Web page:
There was no objection to the trial judge's remarks by counsel for defendant. Therefore, this ground of appeal will not be considered unless it qualifies as plain error, that is, the legal impropriety of the trial judge's finding prejudicially affected the substantial rights of defendant and was sufficient grievous to justify notice by us and to convince us that of itself the error possessed a clear capacity to bring about an unjust result. R. 2:10-2; State v. Edge, 57 N.J. 580, 588-589 (1971); State v. Williams, 39 N.J. 471 (1963), cert. den. 374 U.S. 855, 83 S. Ct. 1924, 10 L. Ed. 2d 1075 (1963). The fact that a Juvenile Court judge sits without a jury does not give him carte blanche to comport himself other than with judicial self-restraint. Band's Refuse Removal, Inc. v. Fair Lawn, 62 N.J. Super. 522 (App. Div. 1960), certif. den. 33 N.J. 387 (1960).
Our concern here is to afford defendant the same due process standards as is given to adults. In re Gault, 387 U.S. 1, 87 S. Ct. 1428, 18 L. Ed. 2d 527 (1968). Accordingly, we must enforce and apply the long established doctrine that an accused has the constitutional right to remain silent, and any comment suggesting that an adverse inference may be drawn from such silence, absent a clear showing of harmless error, requires a reversal. Griffin v. California, 380 U.S. 609, 85 S. Ct. 1229, 14 L. Ed. 2d 106 (1965); Malloy v. Hogan, 378 U.S. 1, 84 S. Ct. 1489, 12 L. Ed. 2d 653 (1964); State v. McElroy, 96 N.J. Super. 582 (App. Div. 1967), certif. den. 53 N.J. 512 (1969).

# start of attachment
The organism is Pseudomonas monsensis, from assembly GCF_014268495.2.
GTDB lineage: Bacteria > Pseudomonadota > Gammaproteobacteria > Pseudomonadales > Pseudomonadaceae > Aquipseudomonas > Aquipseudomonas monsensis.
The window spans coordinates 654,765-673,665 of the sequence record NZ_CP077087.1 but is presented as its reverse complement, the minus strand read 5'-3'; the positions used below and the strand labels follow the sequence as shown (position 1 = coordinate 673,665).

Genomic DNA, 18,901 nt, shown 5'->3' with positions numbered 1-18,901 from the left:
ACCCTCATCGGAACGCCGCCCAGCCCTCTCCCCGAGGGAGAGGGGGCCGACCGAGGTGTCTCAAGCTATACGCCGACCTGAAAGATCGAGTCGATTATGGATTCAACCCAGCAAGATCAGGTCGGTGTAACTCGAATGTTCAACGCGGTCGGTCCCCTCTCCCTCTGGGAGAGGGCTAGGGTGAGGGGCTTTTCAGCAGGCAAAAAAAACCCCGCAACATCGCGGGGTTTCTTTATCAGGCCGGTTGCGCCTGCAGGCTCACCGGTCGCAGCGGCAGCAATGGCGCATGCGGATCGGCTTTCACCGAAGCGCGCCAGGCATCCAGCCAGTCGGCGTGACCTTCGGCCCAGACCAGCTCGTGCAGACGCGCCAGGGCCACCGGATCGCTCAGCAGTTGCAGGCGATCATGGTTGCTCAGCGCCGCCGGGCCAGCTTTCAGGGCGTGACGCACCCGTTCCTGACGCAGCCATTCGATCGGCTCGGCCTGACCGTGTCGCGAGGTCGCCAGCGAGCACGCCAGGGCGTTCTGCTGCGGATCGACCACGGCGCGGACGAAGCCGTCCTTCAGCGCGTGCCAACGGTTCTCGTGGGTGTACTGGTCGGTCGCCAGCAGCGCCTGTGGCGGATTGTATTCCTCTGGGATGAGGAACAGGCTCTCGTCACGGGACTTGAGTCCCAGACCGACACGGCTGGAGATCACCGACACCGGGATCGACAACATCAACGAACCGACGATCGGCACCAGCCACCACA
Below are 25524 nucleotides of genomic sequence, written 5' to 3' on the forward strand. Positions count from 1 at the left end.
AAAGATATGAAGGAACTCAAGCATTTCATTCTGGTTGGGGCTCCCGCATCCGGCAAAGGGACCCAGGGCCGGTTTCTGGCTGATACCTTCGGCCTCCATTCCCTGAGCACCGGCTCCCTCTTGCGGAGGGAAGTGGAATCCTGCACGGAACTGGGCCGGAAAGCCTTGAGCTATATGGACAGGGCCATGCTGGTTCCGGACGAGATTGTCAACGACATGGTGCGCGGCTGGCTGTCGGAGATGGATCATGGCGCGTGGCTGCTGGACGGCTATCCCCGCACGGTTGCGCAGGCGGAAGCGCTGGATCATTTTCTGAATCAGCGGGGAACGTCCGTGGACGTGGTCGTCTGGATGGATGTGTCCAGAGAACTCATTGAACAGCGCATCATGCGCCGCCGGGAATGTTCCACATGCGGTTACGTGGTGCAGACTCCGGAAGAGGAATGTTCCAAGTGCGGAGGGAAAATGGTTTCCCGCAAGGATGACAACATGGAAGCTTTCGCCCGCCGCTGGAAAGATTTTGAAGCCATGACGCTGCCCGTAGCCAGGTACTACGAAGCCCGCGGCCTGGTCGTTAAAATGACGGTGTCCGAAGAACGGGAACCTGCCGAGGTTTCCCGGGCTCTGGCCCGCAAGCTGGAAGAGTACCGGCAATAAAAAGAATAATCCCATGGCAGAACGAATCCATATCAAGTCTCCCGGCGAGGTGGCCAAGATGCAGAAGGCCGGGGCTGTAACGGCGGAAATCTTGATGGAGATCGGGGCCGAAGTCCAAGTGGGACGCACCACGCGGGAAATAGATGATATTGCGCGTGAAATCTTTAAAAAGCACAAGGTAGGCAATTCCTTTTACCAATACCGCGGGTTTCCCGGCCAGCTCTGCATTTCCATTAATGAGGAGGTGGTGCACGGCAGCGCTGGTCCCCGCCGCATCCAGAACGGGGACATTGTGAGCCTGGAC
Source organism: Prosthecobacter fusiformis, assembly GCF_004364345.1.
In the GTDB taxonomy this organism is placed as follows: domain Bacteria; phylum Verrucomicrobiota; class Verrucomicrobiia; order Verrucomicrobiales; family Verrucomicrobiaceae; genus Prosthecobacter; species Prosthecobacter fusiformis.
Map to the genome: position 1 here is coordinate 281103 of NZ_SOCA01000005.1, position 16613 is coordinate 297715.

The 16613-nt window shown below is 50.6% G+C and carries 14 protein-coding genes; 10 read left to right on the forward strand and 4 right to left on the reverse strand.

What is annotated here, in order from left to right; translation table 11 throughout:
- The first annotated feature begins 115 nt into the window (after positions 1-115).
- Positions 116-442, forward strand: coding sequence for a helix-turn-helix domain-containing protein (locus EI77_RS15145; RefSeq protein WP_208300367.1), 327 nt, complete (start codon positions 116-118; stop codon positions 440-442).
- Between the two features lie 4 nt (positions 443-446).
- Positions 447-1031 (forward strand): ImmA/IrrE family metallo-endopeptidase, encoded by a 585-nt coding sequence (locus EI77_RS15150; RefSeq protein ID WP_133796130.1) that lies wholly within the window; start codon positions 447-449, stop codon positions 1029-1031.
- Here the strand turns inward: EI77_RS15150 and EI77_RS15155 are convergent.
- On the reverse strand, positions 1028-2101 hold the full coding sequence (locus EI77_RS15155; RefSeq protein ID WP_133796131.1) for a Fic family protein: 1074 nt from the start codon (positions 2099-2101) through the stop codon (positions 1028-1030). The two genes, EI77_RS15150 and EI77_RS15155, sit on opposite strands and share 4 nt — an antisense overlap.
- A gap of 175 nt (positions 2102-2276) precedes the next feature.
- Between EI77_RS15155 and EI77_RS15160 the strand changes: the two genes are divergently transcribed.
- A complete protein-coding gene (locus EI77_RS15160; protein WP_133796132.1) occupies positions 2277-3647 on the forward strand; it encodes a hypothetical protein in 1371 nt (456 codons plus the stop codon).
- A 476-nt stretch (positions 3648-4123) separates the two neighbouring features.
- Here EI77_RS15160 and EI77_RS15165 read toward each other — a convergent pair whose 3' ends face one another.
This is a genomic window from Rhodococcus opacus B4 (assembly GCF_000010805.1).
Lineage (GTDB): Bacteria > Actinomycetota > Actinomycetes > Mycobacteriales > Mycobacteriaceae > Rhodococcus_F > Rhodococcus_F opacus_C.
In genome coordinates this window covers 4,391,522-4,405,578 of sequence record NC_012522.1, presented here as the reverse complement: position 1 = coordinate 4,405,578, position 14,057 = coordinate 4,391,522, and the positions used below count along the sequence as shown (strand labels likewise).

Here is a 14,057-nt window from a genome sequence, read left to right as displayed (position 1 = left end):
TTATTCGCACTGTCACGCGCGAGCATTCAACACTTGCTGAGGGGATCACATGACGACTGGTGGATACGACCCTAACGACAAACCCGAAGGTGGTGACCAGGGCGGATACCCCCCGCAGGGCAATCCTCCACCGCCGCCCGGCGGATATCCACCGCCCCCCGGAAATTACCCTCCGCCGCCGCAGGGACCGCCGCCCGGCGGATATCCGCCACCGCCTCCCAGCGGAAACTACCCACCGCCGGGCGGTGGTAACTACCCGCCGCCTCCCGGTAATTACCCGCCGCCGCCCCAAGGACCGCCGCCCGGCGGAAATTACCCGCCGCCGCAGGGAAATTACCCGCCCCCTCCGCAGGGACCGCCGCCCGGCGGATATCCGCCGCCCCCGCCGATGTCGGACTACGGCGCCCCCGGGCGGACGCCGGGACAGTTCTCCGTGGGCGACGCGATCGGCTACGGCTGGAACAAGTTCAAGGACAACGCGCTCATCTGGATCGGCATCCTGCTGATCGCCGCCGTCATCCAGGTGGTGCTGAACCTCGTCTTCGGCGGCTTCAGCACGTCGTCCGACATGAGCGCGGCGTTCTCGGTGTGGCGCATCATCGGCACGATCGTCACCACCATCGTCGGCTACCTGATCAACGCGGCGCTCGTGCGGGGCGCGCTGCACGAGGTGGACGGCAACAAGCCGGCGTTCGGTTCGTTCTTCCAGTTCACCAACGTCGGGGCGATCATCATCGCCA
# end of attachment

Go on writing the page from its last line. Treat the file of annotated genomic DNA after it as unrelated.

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We have carefully considered the aforementioned statement of findings by the trial judge and can reach no other logical conclusion but that he took into account defendant's failure to testify in determining guilt contrary to the philosophy pronounced in Griffin, supra. Our opinion is fortified by the fact that when he denied defendant's motion for a new trial he again referred to the fact that defendant, although given the opportunity at the original trial to testify, failed to do so. We would be naive not to realize that even when juries are instructed that it is a defendant's constitutional right to remain silent, and that his silence should play no part in their deliberations, that some juries do and will take his silence into account when weighing credibility. However, in a nonjury case we would expect a trial judge to adhere to the mandate in Griffin and by his comments and findings not leave the issue open to doubt. When the trial judge here said, "I also must take note of the fact that the juvenile has not taken the stand to deny any of the allegations in this matter * * *," we are of the definite impression that since he was the fact finder, instead of a jury, that he also was taking defendant's silence into account.
Finally, as previously indicated, the State's case rested entirely upon Roper's identification of defendant. In light of the alibi witnesses produced by defendant at his trial, and on his motion for a new trial, including his brother's admission of guilt, we are unable to say that the trial judge's statement and findings were incapable of producing an unjust result, or that they were harmless error.
Reversed and remanded for a new trial.
Reversed and remanded.